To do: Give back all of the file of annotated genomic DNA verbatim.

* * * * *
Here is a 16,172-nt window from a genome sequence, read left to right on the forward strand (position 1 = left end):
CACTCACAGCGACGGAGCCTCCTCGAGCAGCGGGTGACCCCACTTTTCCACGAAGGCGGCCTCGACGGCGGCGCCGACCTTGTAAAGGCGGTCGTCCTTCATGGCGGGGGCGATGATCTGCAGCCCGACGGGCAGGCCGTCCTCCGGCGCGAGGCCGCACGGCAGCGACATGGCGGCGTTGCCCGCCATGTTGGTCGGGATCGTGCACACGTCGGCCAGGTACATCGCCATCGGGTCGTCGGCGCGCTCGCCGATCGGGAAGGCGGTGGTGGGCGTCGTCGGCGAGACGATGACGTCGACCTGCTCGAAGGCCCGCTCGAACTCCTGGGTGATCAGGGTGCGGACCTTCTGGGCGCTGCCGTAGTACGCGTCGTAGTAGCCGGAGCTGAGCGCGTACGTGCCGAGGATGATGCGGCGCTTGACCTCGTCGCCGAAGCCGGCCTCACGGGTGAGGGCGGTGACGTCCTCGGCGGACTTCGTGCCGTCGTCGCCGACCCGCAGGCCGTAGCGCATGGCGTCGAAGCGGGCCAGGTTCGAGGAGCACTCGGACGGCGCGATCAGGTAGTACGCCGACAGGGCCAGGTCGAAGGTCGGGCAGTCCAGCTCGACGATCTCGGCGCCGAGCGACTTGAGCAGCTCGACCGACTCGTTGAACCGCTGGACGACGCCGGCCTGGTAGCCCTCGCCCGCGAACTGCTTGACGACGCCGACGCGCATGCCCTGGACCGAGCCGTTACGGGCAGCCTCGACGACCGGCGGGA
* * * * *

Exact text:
Here is a 16,172-nt window from a genome sequence, read left to right on the forward strand (position 1 = left end):
CACTCACAGCGACGGAGCCTCCTCGAGCAGCGGGTGACCCCACTTTTCCACGAAGGCGGCCTCGACGGCGGCGCCGACCTTGTAAAGGCGGTCGTCCTTCATGGCGGGGGCGATGATCTGCAGCCCGACGGGCAGGCCGTCCTCCGGCGCGAGGCCGCACGGCAGCGACATGGCGGCGTTGCCCGCCATGTTGGTCGGGATCGTGCACACGTCGGCCAGGTACATCGCCATCGGGTCGTCGGCGCGCTCGCCGATCGGGAAGGCGGTGGTGGGCGTCGTCGGCGAGACGATGACGTCGACCTGCTCGAAGGCCCGCTCGAACTCCTGGGTGATCAGGGTGCGGACCTTCTGGGCGCTGCCGTAGTACGCGTCGTAGTAGCCGGAGCTGAGCGCGTACGTGCCGAGGATGATGCGGCGCTTGACCTCGTCGCCGAAGCCGGCCTCACGGGTGAGGGCGGTGACGTCCTCGGCGGACTTCGTGCCGTCGTCGCCGACCCGCAGGCCGTAGCGCATGGCGTCGAAGCGGGCCAGGTTCGAGGAGCACTCGGACGGCGCGATCAGGTAGTACGCCGACAGGGCCAGGTCGAAGGTCGGGCAGTCCAGCTCGACGATCTCGGCGCCGAGCGACTTGAGCAGCTCGACCGACTCGTTGAACCGCTGGACGACGCCGGCCTGGTAGCCCTCGCCCGCGAACTGCTTGACGACGCCGACGCGCATGCCCTGGACCGAGCCGTTACGGGCAGCCTCGACGACCGGCGGGA